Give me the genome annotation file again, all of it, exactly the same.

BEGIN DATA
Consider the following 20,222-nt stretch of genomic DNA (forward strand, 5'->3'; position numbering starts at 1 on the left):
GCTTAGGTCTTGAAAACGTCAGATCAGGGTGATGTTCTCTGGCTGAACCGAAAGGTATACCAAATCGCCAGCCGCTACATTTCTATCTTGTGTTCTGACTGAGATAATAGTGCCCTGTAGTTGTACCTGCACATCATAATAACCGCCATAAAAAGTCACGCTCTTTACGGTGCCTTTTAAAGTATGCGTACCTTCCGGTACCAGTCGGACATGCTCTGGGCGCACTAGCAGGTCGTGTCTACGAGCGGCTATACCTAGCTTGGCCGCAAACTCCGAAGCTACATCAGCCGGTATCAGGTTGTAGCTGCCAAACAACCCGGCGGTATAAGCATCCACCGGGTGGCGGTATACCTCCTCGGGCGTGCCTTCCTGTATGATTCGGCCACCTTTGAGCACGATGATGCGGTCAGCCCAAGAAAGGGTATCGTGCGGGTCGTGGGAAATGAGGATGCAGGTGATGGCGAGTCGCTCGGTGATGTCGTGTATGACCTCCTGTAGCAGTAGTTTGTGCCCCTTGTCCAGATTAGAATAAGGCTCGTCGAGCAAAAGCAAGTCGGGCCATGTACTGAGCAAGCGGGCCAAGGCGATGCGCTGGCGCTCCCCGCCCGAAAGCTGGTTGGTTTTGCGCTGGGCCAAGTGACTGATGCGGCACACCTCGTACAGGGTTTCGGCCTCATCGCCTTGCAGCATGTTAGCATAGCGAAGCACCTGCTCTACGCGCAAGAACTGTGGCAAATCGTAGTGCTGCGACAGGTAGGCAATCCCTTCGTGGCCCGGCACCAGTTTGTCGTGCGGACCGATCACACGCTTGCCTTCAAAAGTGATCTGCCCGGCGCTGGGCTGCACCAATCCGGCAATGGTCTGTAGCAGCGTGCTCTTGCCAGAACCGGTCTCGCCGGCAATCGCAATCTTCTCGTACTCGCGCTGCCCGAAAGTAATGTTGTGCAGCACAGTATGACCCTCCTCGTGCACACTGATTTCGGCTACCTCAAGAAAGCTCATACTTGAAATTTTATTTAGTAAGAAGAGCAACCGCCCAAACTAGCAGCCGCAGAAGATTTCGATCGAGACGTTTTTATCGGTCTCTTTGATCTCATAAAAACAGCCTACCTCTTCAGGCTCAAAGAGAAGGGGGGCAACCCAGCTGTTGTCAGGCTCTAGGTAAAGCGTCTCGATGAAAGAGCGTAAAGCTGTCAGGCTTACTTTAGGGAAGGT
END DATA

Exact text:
Consider the following 20,222-nt stretch of genomic DNA (forward strand, 5'->3'; position numbering starts at 1 on the left):
GCTTAGGTCTTGAAAACGTCAGATCAGGGTGATGTTCTCTGGCTGAACCGAAAGGTATACCAAATCGCCAGCCGCTACATTTCTATCTTGTGTTCTGACTGAGATAATAGTGCCCTGTAGTTGTACCTGCACATCATAATAACCGCCATAAAAAGTCACGCTCTTTACGGTGCCTTTTAAAGTATGCGTACCTTCCGGTACCAGTCGGACATGCTCTGGGCGCACTAGCAGGTCGTGTCTACGAGCGGCTATACCTAGCTTGGCCGCAAACTCCGAAGCTACATCAGCCGGTATCAGGTTGTAGCTGCCAAACAACCCGGCGGTATAAGCATCCACCGGGTGGCGGTATACCTCCTCGGGCGTGCCTTCCTGTATGATTCGGCCACCTTTGAGCACGATGATGCGGTCAGCCCAAGAAAGGGTATCGTGCGGGTCGTGGGAAATGAGGATGCAGGTGATGGCGAGTCGCTCGGTGATGTCGTGTATGACCTCCTGTAGCAGTAGTTTGTGCCCCTTGTCCAGATTAGAATAAGGCTCGTCGAGCAAAAGCAAGTCGGGCCATGTACTGAGCAAGCGGGCCAAGGCGATGCGCTGGCGCTCCCCGCCCGAAAGCTGGTTGGTTTTGCGCTGGGCCAAGTGACTGATGCGGCACACCTCGTACAGGGTTTCGGCCTCATCGCCTTGCAGCATGTTAGCATAGCGAAGCACCTGCTCTACGCGCAAGAACTGTGGCAAATCGTAGTGCTGCGACAGGTAGGCAATCCCTTCGTGGCCCGGCACCAGTTTGTCGTGCGGACCGATCACACGCTTGCCTTCAAAAGTGATCTGCCCGGCGCTGGGCTGCACCAATCCGGCAATGGTCTGTAGCAGCGTGCTCTTGCCAGAACCGGTCTCGCCGGCAATCGCAATCTTCTCGTACTCGCGCTGCCCGAAAGTAATGTTGTGCAGCACAGTATGACCCTCCTCGTGCACACTGATTTCGGCTACCTCAAGAAAGCTCATACTTGAAATTTTATTTAGTAAGAAGAGCAACCGCCCAAACTAGCAGCCGCAGAAGATTTCGATCGAGACGTTTTTATCGGTCTCTTTGATCTCATAAAAACAGCCTACCTCTTCAGGCTCAAAGAGAAGGGGGGCAACCCAGCTGTTGTCAGGCTCTAGGTAAAGCGTCTCGATGAAAGAGCGTAAAGCTGTCAGGCTTACTTTAGGGAAGGT